I am a very unhappy person. It’s true. I’m unhappy about a lot of things: Malaysian politics, the fact that I have to wake up early, that I’m not as physically fit as a person my age should be, Malaysian politics, that I’m not making a lot of money through writing, that there are cockroaches in the bathroom, that my brother cannot grasp the simple concept of “screw the goddamn cap back on the toothpaste tube when you’re done”, Malaysian politics, and that the car doesn’t run as smoothly as it used to.
It makes me a very pessimistic person, I suppose. I don’t get excited easily. I don’t get swept away in the emotions of the moment. I’m quick to be dismissive of people, and I cannot bring myself to give a damn about a lot of things.
I’m not angry. Just unhappy. I routinely unfollow people on Twitter and hide updates on my Facebook news feed because there are people more unhappy than I, and they seem to find it necessary to broadcast their unhappiness. For goodness’ sake, I have enough negativity bringing me down already – I don’t need yours.
Somewhere, someone is saying that happiness is a state of being; that it is the journey, not the destination. I’ll tell that person to take their new-age bullshit somewhere far, where unicorns frolic in crystal waters under the arc of the rainbow.
I was on the plane back from Penang 2 Saturdays ago, and I was dismayed, upon arriving at my row, to see that the window seat was already taken. By an elderly lady who appeared to be asleep. I put my bag in the overhead compartment, sat beside her, buckled my seat belt, and resumed my reading of The Wind Through The Keyhole.
At some point during the hour-long flight, the lady woke up and, perhaps thinking that it would be polite to converse with your flight neighbor, began talking to me. At one point, she began to dispense life advice, most of which summed up to: “Just be happy. Even if you’re sad, be happy. Be happy all the time.”
Yeah, lady. When I’m upset, I’ll just flick the happy switch in my brain on, and all the sad will be replaced by the irresistible force of happy.
It is true that many people are unhappy when there are things to be happy about. But I disagree with the notion of “Be happy all the time”. What is this, Narnia? There are plenty of things to be upset about. And there are times when there really is nothing to be happy about.
(“Oh dear. A terrible traffic jam that will surely make me late for that important appointment. On the bright side, I can enjoy the radio a little longer! Oh, joy!”)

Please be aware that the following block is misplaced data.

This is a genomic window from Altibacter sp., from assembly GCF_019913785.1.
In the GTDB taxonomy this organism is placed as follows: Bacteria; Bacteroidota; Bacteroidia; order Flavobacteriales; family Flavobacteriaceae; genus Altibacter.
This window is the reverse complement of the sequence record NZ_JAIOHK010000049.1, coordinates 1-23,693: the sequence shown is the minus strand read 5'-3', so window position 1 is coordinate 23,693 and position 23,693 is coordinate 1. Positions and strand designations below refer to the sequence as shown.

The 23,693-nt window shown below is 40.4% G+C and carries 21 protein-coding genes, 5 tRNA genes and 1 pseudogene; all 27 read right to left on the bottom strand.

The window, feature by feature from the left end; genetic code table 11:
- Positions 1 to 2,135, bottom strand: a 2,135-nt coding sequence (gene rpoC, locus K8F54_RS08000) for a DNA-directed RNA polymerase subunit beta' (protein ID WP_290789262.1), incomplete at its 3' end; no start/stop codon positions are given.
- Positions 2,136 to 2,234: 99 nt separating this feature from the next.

Some people subscribe to the notion that “In the end, everyone just wants to be happy”. So why bother with the things in between when you can just skip to the end, right? It’s absurd. You don’t read stories for their endings. You read stories because of the things that leads up to the ending. You don’t be happy for the sake of being happy. You want to be happy because there’s something worth being happy about.
In short, we don’t want to be happy. We want things that will cause us to be happy.
When people attribute “the purpose of life is to be happy” to Aristotle, I imagine the man spins in his grave. It’s a gross mistranslation, similar to bastardizing the golden rule to “Just be nice to one another, y’all”.
My philosophy lecturer (best lecturer I’ve ever had) explained how this works to us:
Why did you take philosophy? So you can pass your course.
Why do you want to pass your course? So you can get your degree.
Why do you want your degree? So you can get a job.
Why do you want a job? So you can make money.
Why do you want to make money? So you can buy things.
Why do you want to buy things? So you can be happy.
Ergo, you took philosophy because you want to be happy. Remember to write that in the course evaluation.
Aristotle suggested that everything we do in life is to attain Eudaimonia – which does not mean “happiness”, though it is a product of it. Eudaimonia can be translated as “good spirited” or “human flourishing”. It is a state of being, namely: healthy, growing, strong, vibrant, sturdy, nourished.
Imagine a large tree in the wilderness, by a creek: its trunk thick and strong, its roots sinking deep, its branches tall and many, its leaves green and healthy. That’s Eudaimonia for the tree. A bald, sick tree with worms eating away at its insides is hardly flourishing, no matter how happy it chooses to be.
This is why “Just be happy” is shitty advice. Yes, make the best out of what you’re given. Understand that life comes with its highs and lows. Accept that disappointment is a part of living. But don’t let anyone trivialize your unhappiness like you don’t have a right to be unhappy. A great many things have been done by very unhappy people, and God help us if we ignore our unhappiness or do nothing about it.
This is what I believe in: unhappiness is the surest indicator that you’re not where you want to be. People will tell you to be content with what you have, but come on – that’s like hitting off-target and telling people that it was what you were aiming for. Discontentment is surely God’s gift to mankind, because without it, we will not strive to improve, to grow, to better ourselves. Contentment comes in season, but today’s excellence is tomorrow’s mediocrity. We must move on. We must grow. We must flourish.
And in our unhappiness, may we attain Eudaimonia.